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Sheep... Not as Baarmy as They Seem!

Updated on September 11, 2017

To put it bluntly, they are far from stupid.

I was under the impression for a long time that sheep were stupid. I had been brought up in an environment where everyone was of the same opinion. That sheep were there for a purpose, but the only purpose they had in life was to die. That they had no personality and were all the same. How wrong people were! When I finally was old enough to form my own opinion I spent some time with some Shetland sheep that belonged to a family friend. So the obsession began.

I had never met such tough little animals.

They could judge time as well as any dairy cow. And were stood waiting every day to be fed.

They could identify people just by listening to the way they walked.

They overthrew my entire opinion of sheep.

Naturally, I had to have one.... and I had to explore further.

So I acquired a lamb, and started training.

I am a training freak.

I love training animals, seeing what works and what doesn't.

So when I got my lamb, the first thing I did was halter break him. I did this using the same principles that I would use to train the horses. It worked. I asked him questions and he had to figure the answers out. It proved to me again that the little monsters can actually think about problems.

So after about a week when I could lead him around comfortably, we started walking around the village. Again in the same way that I would expose a horse to traffic, I built up his tolerance to it until he no longer reacted.

I had proved that he could be trained in the way that horses could be trained for basic handling, but being me I wanted to know more. So I turned to Clicker training, I wanted to see if he could learn a trick, and then remember it.

again I set to work, teaching him to stand on his hind legs for food, he got the hang of this pretty quickly so I added a cue. To this day, at 11 years old, if I tell him to get up he stands on his hind legs for a treat.

I proved that not only do they learn, these 'soulless and dull' animals can also retain information and use it when they need it.

Easter, The vocal orphan!

Easter... The Vocal one!
Easter... The Vocal one!

The Current Flock

Currently, I have my original boy, his buddy that I took in a year later. I have then added in over the last two years and extra 4 young ewes. All six of them know when I am coming across the yard.

They can't see me until I get to their gate, yet they only call when they hear my footsteps. Even the landlord cannot get over how they can tell. they are ridiculously switched on and loyal.

My old boy will protect me from anyone that he doesn't know. and the new girls won't let anyone else close to them.

If you ask me that comes from highly intelligent animals.

They certainly have personality and each one of my small group is a total individual that has their own character, their own attitude and their own way to deal with things.

For example, Kerry is highly strung and loves to run and leap and be a fool.

Flop (don't ask, she has always been floppy), on the other hand, has always been incredibly laid back and loves her cuddles.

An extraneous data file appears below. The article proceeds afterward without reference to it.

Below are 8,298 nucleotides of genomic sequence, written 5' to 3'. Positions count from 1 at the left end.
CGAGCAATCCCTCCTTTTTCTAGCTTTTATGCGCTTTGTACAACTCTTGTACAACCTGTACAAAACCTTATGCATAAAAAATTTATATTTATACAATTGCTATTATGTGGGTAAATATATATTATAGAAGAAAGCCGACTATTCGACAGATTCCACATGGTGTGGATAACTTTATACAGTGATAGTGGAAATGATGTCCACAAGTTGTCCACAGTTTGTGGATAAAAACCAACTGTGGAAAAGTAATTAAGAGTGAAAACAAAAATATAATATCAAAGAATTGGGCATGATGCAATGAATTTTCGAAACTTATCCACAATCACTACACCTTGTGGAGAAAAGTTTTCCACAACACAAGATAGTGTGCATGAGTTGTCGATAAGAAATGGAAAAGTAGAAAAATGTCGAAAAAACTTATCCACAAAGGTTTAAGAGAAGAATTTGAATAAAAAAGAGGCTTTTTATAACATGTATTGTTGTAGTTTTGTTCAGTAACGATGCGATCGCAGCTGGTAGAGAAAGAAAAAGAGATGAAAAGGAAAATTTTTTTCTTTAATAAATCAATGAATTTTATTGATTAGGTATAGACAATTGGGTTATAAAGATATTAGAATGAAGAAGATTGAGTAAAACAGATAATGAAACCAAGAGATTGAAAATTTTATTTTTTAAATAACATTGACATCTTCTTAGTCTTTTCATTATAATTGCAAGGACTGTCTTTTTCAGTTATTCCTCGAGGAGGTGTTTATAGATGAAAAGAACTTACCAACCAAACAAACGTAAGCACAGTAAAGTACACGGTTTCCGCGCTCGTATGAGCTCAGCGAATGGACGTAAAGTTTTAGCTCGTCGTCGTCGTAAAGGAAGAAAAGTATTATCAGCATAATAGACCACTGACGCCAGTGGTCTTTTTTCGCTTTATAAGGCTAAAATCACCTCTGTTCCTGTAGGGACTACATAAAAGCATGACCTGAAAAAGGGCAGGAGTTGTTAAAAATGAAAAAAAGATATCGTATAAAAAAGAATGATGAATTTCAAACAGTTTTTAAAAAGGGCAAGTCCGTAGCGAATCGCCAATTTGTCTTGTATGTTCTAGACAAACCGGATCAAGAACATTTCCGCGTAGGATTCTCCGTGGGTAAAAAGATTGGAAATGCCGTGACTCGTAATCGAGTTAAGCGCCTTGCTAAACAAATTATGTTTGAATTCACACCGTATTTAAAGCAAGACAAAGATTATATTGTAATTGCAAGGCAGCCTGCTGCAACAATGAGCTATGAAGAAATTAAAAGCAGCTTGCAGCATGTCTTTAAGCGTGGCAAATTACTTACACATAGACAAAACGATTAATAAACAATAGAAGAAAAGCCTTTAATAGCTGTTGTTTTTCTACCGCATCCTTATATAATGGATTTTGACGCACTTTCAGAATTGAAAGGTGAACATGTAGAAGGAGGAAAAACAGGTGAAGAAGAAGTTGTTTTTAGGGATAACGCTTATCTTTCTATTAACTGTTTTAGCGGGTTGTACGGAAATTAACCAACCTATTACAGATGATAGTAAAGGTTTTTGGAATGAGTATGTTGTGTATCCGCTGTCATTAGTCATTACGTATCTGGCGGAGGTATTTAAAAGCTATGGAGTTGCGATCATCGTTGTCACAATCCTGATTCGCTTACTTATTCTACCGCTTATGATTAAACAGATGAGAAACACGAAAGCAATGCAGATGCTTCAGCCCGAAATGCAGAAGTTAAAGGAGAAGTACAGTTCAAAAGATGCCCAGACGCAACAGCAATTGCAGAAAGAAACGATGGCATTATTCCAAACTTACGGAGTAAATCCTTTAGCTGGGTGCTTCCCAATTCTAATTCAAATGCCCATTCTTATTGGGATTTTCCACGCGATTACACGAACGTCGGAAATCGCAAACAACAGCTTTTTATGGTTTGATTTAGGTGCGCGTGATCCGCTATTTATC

Easter is vocal and will bleat at me continuously whereas Spot is quite happy to play and observe silently, rarely making a sound.

The Original Old boy!

Complete with an old man wart on his nose!
Complete with an old man wart on his nose!

To summarise

In summary, it is my opinion that sheep are far from stupid, insane, dull or only looking to die.

I believe they are hilariously entertaining, brilliantly talented and have personalities that I would love to have in a lot of people that I know.

Are they barmy? No

Reactive yes but certainly not stupid.

Next time you get the chance to meet a sheep, especially a tame one that is able to be relaxed around you. Give them a chance. You might just be surprised at how lovable these farm animals can be.

They transformed by view of them, and I would like to bet that they could do the same to you too!

© 2017 Holly Probert


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    • Blond Logic profile image

      Mary Wickison 

      2 years ago from Brazil

      I have never owned sheep but we had thought about it. Where I live in Brazil, I've only seen a few, as goats seem to be hardier for the hot climate. I do know what you mean about animals having personalities that (townies never see). When we had a cow and calf, the calf would go running up to see its mother and they would gently touch heads. It was so sweet.

      I am amazed that you were able to train them with techniques you used for training horses. That is great to know.

      If my memory serves me correctly, it was seeing lambs playing in a field that started Linda Mc Cartney down the road of vegetarianism. That began her food business as well.

      Interesting article.

    • Rochelle Frank profile image

      Rochelle Frank 

      2 years ago from California Gold Country

      Easter is (was?) an adorable baby. I can see why you fell in love with them.

      Welcome to HubPages.


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